Why would a perfect god accept praise or worship? Donald Trump would, but how could this make sense for a perfect god?
Let’s continue with Christian apologists’ justifications for praise and worship of God (part 1 here).
6. “By praising God, we are reminded of the greatness of God!”
I’ve used lots of quotes to illustrate the Christian position.
[God is] saying, “if you serve Me things will go well with you because this is how I intended the whole thing to work. I love you and want only the best for you. It’s good for you to acknowledge the natural order of things: the way things simply are.” (Source)
Sounds like what slave owners taught their slaves.
Praising God is useful and favorable for us. By praising God, we are reminded of the greatness of God! (Source)
According to the Bible, our purpose, the reason we are here, is for God’s glory. In other words, our purpose is to praise God, worship him, to proclaim his greatness, and to accomplish his will. This is what glorifies him. (Source)
We are not worthy even to gather up the crumbs under your table (from the “Prayer of Humble Access” from the 1993 Book of Common Worship of the Presbyterian Church).
When Christians say this, it’s not with head hung and feet dragging. Telling God how fantastic he is (and, conversely, how worthless they are) suits them just fine. The people in church praying with their eyes shut and hands forward to collect the holy baryons (or whatever the custom is in your local church) are getting an emotional reward.
Here’s how one person describes the experience. Here is their response to the lyrics, “Bless the Lord, O my soul, / oh my soul, / worship His Holy Name / Sing like never before, / oh my soul, / I’ll worship your holy name”:
The first time I heard this praise song it melted my heart and brought tears to my eyes.
I didn’t know the name of it. I didn’t know who wrote it or who was singing it. I just knew my heart was bursting with praise and that I was in the presence of the Lord.
To some, a worship song is just a song. But to the believer, a heart of praise is a surrendered heart to the will of God, and open to the moving of the Spirit.
For some, the process of praising a god (and, in so doing, putting themselves in a subordinate position) is a reassuring thing. Losing yourself in the embrace of something greater than you are can be comforting. If there’s a god that’s vastly smarter, more powerful, and more compassionate than you, then you’re in good hands. It’s a way of patting yourself (since God won’t) and saying, “There, there—everything’s going to be all right.”
Worship can have meditative benefits like prayer, and it can keep our egos in check. But these are benefits in the here and now. God doesn’t have to exist for worship to be a thing.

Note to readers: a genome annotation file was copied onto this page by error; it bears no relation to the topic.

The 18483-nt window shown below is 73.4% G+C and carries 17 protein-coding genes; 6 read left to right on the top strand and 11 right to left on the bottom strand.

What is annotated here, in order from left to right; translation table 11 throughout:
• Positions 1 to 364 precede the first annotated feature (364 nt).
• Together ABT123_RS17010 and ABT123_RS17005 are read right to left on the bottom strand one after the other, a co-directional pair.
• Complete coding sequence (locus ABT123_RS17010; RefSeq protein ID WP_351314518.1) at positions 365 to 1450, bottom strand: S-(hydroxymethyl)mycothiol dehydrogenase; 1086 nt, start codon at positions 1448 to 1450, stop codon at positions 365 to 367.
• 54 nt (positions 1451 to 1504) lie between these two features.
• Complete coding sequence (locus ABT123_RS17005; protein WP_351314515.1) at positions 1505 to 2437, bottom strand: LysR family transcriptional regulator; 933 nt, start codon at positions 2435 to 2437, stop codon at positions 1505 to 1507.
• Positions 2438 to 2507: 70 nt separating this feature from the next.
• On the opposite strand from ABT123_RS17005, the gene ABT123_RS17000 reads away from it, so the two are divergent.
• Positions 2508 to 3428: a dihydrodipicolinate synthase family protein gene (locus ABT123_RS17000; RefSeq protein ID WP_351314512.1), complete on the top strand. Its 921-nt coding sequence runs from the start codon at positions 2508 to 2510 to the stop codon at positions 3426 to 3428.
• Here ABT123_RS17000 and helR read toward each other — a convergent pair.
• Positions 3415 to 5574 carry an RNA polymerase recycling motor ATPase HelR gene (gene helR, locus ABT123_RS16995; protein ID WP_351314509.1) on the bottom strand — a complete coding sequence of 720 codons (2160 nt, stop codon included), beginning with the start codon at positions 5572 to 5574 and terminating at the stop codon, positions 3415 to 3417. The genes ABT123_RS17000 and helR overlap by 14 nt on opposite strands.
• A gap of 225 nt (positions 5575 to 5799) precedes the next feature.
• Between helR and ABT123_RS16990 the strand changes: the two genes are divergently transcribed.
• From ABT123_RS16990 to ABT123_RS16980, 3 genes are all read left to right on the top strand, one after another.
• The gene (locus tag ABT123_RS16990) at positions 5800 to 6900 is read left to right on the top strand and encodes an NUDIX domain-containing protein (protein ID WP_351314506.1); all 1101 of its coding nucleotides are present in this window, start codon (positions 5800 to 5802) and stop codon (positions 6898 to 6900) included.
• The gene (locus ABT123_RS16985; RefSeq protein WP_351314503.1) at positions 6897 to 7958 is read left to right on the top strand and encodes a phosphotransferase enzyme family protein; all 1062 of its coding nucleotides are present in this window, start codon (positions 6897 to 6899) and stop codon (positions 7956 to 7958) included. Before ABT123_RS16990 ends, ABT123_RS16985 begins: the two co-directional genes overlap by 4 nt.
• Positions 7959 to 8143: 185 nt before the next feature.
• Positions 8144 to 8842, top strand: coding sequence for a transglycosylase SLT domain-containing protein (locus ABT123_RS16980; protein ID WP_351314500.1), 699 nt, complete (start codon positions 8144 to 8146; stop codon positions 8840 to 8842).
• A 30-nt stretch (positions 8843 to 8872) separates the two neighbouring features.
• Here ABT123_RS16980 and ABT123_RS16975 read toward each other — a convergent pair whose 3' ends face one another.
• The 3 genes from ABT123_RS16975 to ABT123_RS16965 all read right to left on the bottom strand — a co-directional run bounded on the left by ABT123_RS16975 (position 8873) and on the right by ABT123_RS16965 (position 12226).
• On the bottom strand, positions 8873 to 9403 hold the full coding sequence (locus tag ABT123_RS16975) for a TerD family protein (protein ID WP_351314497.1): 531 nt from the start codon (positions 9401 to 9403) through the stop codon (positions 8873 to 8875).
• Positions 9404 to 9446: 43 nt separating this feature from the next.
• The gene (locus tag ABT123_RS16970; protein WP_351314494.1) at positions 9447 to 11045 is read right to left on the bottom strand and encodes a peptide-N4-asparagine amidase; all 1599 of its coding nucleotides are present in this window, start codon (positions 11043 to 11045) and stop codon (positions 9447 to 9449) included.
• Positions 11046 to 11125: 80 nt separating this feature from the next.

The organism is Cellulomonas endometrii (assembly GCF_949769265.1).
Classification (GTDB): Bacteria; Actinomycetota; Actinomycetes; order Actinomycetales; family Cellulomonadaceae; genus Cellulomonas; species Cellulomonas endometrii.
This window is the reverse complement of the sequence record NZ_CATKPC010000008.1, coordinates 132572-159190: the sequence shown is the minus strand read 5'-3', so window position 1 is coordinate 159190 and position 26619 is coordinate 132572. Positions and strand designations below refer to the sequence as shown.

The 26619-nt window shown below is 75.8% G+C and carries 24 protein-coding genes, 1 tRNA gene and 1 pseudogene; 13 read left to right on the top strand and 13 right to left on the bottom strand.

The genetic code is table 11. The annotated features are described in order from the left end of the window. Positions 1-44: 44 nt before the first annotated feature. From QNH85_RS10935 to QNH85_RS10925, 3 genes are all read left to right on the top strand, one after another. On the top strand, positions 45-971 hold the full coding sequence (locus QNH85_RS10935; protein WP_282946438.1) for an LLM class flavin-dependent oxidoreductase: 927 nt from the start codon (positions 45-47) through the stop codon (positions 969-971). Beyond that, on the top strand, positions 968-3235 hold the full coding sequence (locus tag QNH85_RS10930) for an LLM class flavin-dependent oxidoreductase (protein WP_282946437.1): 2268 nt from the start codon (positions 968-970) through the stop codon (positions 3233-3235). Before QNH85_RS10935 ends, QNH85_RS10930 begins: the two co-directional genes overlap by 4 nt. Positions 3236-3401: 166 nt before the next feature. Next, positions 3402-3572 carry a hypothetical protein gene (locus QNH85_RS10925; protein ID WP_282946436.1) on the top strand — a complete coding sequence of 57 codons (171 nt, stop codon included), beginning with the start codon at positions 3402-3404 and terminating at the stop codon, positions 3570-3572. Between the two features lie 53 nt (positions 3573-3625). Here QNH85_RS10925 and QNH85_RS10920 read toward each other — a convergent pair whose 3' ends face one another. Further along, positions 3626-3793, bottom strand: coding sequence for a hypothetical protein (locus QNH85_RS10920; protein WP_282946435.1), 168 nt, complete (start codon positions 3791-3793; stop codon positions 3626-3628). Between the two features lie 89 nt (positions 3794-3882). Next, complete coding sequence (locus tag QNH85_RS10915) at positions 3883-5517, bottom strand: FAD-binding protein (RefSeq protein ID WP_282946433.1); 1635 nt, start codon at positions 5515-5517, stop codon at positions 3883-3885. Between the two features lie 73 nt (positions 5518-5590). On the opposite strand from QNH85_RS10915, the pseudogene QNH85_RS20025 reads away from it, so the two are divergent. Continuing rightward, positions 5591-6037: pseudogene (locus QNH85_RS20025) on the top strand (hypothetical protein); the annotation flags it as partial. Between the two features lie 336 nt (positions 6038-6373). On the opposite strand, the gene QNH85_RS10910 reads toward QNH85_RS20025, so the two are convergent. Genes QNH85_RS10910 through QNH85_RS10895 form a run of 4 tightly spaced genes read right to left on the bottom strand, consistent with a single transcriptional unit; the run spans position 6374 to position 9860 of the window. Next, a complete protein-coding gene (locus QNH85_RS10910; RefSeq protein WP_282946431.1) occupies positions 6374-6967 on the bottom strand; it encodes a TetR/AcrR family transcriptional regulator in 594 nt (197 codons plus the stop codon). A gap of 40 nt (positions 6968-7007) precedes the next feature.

Debasement feels good
You don’t need to be born again; you need to grow up. The problem is that the church is not your ally. As John Shelby Spong observed, “The church doesn’t like for people to grow up because you can’t control grown-ups.”
Worship is the art of losing self in the adoration of another. . . . To truly worship God, we must let go of our self-worship.
. . . The physical acts often associated with worship—bowing, kneeling, lifting hands—help to create the necessary attitude of humility required for real worship. (Source)
The worship habits that feel good—that scratch that psychological itch—will stick and become part of a church’s custom. The priesthood is motivated to help. These are natural reasons that help explain the custom of god worship. No actual god is needed.
Here’s a sensible bit of caution.
Too many people say that they cannot praise God while refugees wander without a home, while people freeze to death for lack of shelter, while children remain hungry, while hatred runs free in our streets, and on down the list of social ills. (Source)
But they have an odd solution.
Perhaps this is part of the reason for everything feeling overwhelming or out of control; we have forgotten how to sing God’s praises every day. . . . If the world is overwhelmed with hatred and poverty and fear, it is not God’s doing. God is still God in the midst of the mess we have created.
Yeah, when the world sucks, don’t blame God. It’s not like he created everything. Let’s only credit God with the good stuff because he might get sad if you pointed to “his” creation and demanded that he explain himself.
You paint a pathetic picture of your god. How can you praise God when he helps without cursing him when he doesn’t? More than 1000 garment workers died when a building collapsed in Bangladesh in 2013. The last survivor pulled from the rubble had survived an incredible 17 days. Her sister said, “We got her back just when we had lost all our hope to find her alive. . . . God is so merciful.”
If that was God being merciful to you, then he was being a mass murderer to the families who lost loved ones.
The self-debasing attraction of worship has a natural explanation. Worshipping God simply because he’s powerful is like worshipping a natural disaster because it, too, is powerful and deadly, which is kind of what ancient people did. Perhaps Christianity personifies nature.
Note also that we see no equivalent within science, the discipline that actually does get results. Perhaps then worship is an ancient vestigial artifact we have yet to get rid of.
Continued in part 5.
is that the Lord God, creator and shaper of all the universe,
wants the prayers of his subjects, and the adulations of his subjects,
and that if he doesn’t get this flattery he becomes petulant.
This absurd notion, without a trace of evidence to back it up,
pays for the biggest, least productive industry on Earth.
— Lazarus Long
(quoted by Ray Romano at the 1995 AAI Convention)
Image via Stephen O, CC license